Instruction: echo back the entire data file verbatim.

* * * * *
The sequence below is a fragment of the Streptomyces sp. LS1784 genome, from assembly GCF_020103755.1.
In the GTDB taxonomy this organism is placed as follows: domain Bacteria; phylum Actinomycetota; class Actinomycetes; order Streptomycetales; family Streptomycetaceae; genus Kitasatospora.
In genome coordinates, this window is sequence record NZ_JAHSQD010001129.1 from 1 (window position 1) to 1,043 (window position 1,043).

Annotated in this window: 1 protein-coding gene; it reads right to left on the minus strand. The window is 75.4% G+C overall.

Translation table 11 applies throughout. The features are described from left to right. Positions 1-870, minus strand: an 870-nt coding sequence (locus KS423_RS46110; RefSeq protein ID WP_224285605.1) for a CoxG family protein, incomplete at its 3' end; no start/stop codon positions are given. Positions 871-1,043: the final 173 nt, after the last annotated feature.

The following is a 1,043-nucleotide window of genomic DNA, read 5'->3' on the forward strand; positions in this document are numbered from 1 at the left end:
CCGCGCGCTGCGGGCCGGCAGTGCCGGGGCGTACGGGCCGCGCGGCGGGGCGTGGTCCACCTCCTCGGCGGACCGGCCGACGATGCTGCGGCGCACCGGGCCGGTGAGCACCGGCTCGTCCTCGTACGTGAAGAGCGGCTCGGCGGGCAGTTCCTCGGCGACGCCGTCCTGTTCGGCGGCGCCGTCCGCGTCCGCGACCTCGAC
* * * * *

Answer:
The sequence below is a fragment of the Streptomyces sp. LS1784 genome, from assembly GCF_020103755.1.
In the GTDB taxonomy this organism is placed as follows: domain Bacteria; phylum Actinomycetota; class Actinomycetes; order Streptomycetales; family Streptomycetaceae; genus Kitasatospora.
In genome coordinates, this window is sequence record NZ_JAHSQD010001129.1 from 1 (window position 1) to 1,043 (window position 1,043).

Annotated in this window: 1 protein-coding gene; it reads right to left on the minus strand. The window is 75.4% G+C overall.

Translation table 11 applies throughout. The features are described from left to right. Positions 1-870, minus strand: an 870-nt coding sequence (locus KS423_RS46110; RefSeq protein ID WP_224285605.1) for a CoxG family protein, incomplete at its 3' end; no start/stop codon positions are given. Positions 871-1,043: the final 173 nt, after the last annotated feature.

The following is a 1,043-nucleotide window of genomic DNA, read 5'->3' on the forward strand; positions in this document are numbered from 1 at the left end:
CCGCGCGCTGCGGGCCGGCAGTGCCGGGGCGTACGGGCCGCGCGGCGGGGCGTGGTCCACCTCCTCGGCGGACCGGCCGACGATGCTGCGGCGCACCGGGCCGGTGAGCACCGGCTCGTCCTCGTACGTGAAGAGCGGCTCGGCGGGCAGTTCCTCGGCGACGCCGTCCTGTTCGGCGGCGCCGTCCGCGTCCGCGACCTCGAC